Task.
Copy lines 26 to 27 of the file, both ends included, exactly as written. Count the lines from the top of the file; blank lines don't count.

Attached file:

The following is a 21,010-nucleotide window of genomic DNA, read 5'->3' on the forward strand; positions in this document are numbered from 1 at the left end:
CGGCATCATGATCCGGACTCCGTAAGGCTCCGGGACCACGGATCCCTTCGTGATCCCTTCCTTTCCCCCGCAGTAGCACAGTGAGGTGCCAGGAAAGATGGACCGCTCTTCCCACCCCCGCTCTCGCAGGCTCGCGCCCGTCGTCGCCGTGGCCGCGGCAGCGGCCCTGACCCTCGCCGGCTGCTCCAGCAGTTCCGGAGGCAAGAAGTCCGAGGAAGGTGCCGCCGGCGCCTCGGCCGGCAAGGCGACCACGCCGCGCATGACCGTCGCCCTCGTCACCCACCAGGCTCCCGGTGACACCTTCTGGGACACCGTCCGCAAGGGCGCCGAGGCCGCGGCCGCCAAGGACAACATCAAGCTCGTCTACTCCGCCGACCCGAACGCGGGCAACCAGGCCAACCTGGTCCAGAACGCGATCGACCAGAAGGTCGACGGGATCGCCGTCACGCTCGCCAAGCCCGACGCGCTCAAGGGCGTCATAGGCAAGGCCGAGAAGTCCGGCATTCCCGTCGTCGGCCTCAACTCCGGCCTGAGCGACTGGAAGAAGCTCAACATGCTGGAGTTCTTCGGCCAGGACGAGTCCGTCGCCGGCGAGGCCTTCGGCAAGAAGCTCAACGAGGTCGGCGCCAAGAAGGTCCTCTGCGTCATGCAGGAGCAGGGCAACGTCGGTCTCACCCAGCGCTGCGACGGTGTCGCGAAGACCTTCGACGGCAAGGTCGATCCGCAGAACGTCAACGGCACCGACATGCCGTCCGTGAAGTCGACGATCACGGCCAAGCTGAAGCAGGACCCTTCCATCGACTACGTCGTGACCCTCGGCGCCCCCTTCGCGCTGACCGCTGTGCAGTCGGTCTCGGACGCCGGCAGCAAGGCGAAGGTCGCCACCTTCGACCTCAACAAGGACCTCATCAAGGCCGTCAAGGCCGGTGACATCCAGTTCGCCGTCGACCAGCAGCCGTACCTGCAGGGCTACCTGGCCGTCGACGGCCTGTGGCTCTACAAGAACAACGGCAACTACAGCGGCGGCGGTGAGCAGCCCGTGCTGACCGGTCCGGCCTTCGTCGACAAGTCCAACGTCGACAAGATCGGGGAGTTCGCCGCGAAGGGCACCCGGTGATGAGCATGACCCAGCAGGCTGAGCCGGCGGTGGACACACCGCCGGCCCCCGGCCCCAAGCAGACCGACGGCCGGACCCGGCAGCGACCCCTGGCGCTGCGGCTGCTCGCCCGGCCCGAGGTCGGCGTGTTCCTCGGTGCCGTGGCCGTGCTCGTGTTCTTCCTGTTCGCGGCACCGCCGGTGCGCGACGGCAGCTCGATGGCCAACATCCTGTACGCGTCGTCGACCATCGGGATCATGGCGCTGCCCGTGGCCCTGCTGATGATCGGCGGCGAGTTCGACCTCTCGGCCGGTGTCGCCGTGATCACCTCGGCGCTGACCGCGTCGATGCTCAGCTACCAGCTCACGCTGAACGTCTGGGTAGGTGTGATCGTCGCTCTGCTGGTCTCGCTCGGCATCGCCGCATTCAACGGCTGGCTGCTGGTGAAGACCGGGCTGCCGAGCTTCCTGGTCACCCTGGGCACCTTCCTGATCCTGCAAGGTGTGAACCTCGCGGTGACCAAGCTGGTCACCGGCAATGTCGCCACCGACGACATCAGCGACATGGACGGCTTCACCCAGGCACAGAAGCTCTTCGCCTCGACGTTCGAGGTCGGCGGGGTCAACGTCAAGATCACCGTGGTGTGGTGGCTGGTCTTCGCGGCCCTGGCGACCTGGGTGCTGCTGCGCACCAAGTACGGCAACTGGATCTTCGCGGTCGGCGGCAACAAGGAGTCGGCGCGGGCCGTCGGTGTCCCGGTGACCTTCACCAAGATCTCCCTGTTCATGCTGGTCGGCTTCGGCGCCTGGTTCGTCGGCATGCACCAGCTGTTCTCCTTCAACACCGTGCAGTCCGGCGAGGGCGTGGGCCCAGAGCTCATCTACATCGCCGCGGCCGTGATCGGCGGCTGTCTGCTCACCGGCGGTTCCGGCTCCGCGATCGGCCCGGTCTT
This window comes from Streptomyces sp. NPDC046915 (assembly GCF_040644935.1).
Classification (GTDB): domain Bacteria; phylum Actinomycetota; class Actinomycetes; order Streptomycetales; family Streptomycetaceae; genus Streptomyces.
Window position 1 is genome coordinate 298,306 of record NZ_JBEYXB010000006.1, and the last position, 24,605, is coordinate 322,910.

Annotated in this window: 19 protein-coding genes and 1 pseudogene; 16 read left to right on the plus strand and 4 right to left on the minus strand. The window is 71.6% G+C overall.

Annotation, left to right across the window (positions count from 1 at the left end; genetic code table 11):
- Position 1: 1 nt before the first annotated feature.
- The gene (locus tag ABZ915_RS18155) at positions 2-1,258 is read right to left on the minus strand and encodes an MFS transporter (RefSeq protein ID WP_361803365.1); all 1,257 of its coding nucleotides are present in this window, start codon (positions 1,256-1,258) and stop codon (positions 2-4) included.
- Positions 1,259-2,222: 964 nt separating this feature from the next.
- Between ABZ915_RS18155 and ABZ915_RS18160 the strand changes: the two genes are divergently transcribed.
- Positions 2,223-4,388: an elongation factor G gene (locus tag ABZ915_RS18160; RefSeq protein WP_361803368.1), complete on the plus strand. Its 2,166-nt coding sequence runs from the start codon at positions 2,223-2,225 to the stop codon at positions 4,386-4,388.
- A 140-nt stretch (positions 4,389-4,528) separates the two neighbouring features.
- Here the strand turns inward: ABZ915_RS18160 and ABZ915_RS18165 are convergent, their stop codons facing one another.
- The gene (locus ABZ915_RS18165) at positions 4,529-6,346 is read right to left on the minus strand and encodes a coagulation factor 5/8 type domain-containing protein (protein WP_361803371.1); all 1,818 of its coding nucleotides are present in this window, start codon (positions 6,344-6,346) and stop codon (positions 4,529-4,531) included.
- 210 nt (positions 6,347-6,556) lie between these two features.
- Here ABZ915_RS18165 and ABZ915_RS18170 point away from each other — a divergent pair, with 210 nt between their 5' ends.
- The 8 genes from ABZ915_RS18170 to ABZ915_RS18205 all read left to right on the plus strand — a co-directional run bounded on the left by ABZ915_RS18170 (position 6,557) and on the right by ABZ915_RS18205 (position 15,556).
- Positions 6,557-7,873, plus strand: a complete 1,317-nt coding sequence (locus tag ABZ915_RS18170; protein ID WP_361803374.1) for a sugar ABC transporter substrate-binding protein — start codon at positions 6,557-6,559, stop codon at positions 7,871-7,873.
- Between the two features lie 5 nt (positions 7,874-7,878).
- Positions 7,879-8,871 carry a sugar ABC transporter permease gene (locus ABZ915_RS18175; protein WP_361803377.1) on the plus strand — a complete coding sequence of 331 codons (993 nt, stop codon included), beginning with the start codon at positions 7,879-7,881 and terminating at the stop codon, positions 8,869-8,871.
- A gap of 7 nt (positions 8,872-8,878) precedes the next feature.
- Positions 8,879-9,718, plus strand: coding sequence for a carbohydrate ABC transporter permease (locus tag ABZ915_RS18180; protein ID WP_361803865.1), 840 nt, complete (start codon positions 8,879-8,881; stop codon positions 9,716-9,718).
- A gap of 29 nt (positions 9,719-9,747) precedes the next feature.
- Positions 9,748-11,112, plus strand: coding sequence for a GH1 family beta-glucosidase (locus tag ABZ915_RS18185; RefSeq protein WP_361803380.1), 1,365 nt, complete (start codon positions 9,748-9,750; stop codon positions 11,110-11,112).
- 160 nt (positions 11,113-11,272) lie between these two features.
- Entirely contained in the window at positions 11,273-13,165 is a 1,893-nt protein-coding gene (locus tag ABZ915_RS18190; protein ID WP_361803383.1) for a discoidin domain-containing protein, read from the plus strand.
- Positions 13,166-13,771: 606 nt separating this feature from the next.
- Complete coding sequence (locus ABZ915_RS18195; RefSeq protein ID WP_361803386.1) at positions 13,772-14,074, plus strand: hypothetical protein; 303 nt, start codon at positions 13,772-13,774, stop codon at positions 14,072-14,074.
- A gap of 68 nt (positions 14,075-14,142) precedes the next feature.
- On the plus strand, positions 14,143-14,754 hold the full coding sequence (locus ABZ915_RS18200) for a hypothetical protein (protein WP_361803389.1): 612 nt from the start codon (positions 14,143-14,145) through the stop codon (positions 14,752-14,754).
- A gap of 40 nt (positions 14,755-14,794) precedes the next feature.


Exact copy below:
- 160 nt (positions 11,113-11,272) lie between these two features.
- Entirely contained in the window at positions 11,273-13,165 is a 1,893-nt protein-coding gene (locus tag ABZ915_RS18190; protein ID WP_361803383.1) for a discoidin domain-containing protein, read from the plus strand.